On behalf of Sundress, Sean Purio interviewed Jeb A. Herrin, a poet and U.S. Army veteran, who will lead the retreat along with fiction writer and current military service member Jan LaPerle.

Sean Purio: What advice would you give to people making the transition back into the civilian world? If you were to suggest to them a particular book, poetry collection, author, film, what would it be? 

Jeb Herrin: As far as advice, I always make sure I tell my buddies to never go it alone. Even if the transition isn’t a hard one to make, we’ve spent so many years working as part of a team that it doesn’t make sense to try and move back into our old lives on our own. Whether it’s just staying in touch with the friends you served with, reaching back out to the friends you had before you joined, or just making new friends, it’s still good to have someone watching your back.

In regards to recommendations, Yusef Komunyakaa. I love his collection, Dien Cai Dau, but I don’t think there’s a bad Komunyakaa piece.

SP: Is there a particular book, poetry collection, author, or film you would suggest people encounter before going into the armed forces? Why? 

JH: Tim O’Brien’s The Things They Carried. It sets a realistic precedent of what to expect from military service; not just the job itself, but the diversity of people you meet, and the expectations placed on you by your peers and the civilians who don’t know what it’s like to do the job.

SP: What do you think is the role of cultivating an artistic sensibility—a way of perceiving the world—for those who serve (or have served) in the armed forces?

JH: I think we spend so much of our time in the military looking at things head-on, looking for the best way to overcome obstacles or to accomplish tasks. Looking at these experiences with more of an artistic eye gives us different perspectives by which to judge them, which is really important for our own mental health. Rather than looking back on our time and dwelling on whether we made the “right” choice or the “wrong” choice, we get the opportunity to see more of how our choices affected us on a more personal level. The downside of that is sometimes we get stuck in the bad, and it’s good to have that backup I talked about before to keep us in the good.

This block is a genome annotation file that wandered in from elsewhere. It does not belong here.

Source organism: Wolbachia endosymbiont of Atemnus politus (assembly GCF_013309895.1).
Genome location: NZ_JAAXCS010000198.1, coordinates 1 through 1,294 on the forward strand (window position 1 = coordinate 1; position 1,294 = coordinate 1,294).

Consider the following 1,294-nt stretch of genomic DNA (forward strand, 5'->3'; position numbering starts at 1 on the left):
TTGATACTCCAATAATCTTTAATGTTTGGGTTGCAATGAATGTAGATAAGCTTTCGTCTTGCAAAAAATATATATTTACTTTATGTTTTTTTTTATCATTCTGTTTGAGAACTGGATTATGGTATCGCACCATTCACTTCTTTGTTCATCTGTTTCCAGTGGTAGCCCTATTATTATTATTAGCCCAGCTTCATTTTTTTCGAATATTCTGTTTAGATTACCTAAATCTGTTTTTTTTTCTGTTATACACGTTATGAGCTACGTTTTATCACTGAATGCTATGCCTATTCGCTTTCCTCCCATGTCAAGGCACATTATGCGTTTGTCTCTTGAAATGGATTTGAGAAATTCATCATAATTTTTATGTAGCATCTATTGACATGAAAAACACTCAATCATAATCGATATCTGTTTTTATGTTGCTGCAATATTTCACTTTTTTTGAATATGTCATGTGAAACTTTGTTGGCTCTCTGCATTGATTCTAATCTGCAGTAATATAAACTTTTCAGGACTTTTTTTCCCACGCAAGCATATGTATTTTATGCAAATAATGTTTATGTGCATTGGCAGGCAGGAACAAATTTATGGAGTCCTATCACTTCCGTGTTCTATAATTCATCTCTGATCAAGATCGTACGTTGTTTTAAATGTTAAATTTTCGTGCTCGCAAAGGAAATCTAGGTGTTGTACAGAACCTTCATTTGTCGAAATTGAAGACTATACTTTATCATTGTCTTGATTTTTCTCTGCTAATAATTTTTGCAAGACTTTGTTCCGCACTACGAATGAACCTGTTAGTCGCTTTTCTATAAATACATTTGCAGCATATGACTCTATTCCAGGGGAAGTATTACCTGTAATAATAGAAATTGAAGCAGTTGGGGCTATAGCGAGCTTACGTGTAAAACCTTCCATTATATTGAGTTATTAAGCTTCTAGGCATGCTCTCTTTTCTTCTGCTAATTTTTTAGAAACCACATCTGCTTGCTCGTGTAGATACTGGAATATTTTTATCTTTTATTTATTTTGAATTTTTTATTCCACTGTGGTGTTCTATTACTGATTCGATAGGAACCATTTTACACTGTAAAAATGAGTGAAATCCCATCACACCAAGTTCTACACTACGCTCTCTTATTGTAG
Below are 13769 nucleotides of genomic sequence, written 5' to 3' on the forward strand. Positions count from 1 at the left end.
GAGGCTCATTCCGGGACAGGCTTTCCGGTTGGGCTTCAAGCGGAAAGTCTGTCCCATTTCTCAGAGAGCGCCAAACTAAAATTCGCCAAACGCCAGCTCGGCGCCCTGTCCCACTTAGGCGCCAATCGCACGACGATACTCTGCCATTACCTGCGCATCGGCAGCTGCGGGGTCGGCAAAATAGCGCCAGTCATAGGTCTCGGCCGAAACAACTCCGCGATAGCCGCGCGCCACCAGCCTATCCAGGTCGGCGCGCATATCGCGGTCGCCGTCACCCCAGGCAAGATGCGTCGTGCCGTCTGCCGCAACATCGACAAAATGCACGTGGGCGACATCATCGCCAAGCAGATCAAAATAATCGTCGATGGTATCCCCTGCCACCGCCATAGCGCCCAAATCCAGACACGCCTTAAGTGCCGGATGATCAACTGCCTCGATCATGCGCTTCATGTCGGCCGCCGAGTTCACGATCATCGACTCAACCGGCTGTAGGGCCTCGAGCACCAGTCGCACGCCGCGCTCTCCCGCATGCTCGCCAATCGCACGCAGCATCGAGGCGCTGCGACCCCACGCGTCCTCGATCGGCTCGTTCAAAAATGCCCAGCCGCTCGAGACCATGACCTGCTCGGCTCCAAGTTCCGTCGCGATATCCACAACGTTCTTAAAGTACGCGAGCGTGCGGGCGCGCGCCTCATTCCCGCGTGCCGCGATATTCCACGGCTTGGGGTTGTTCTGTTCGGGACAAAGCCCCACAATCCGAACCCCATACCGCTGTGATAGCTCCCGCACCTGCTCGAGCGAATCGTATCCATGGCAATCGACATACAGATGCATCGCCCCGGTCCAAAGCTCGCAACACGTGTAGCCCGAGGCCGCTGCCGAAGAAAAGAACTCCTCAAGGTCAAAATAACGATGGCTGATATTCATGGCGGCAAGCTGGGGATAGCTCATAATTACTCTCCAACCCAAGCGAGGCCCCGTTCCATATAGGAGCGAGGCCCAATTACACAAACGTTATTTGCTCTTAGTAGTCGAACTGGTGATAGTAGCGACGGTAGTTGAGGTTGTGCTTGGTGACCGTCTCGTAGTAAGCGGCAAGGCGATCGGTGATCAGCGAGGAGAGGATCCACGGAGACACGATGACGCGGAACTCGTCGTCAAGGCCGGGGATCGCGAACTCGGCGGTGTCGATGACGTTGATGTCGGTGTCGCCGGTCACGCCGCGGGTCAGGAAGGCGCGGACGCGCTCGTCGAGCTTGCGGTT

SP: It’s a loaded question if ever there was one, but: Why do you write? 

JH: Because it’s fun. It gives me the opportunity to explore ideas, daydreams, storylines that get stuck in my head; not unlike listening to a song because it’s been stuck in your head for the past week. It also gives me the opportunity to read a story that I wish someone else would write.

SP: I’m always curious what books artists are reading. What books have you read recently and what did you find remarkable about them? 

JH: I finally started getting into Brian Turner’s Here, Bullet. I haven’t gotten too far into it yet, mostly because his poems are really visceral and I want to give each of them time to process. I don’t know if this works in with your question, but I’ve also been reading Terry Pratchett’s Discworld series to my son. He’s not quite old enough to get into them on the same level I do, but he keeps bringing the books to me to read for him, so I like to oblige; encourage that spirit of adventure and education that comes with reading. What I really like about Pratchett is his ability to delve into all sorts of different personalities and stories for his characters, and build a real world that mimics our own, while still embracing the wonder and discovery that you get with really good fantasy.

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Jeb A. Herrin was a medic with the 3rd Infantry Division during Operations Iraqi Freedom and New Dawn. He earned his BA in English and MFA in Poetry from the University of Tennessee, where he was the 2016 winner of the John C. Hodges Award for Creative Writing for Poetry. His work can be found in Political Punch and O-Dark-Thirty. Jeb has future plans of blending the world of composition with creative writing as well as finding ways to make the voice of the veteran heard. He lives in Knoxville with his wife, son, and two dogs.

Sean Purio is an active-duty officer working toward his PhD in Creative Writing. He lives in Knoxville, Tennessee.

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Sundress Academy for the Arts Announces Writing Retreat for Veterans


Sundress Academy for the Arts is excited to announce its first writing retreat for veterans on October 7-8, 2017. This two-day retreat at SAFTA’s Firefly Farms is for military veterans and current service members and will be a space for creativity, writing exercises, discussions on ways to write about trauma, advice on publishing, and more. This weekend will be an opportunity to express shared experiences and learn to write your story for a non-military audience.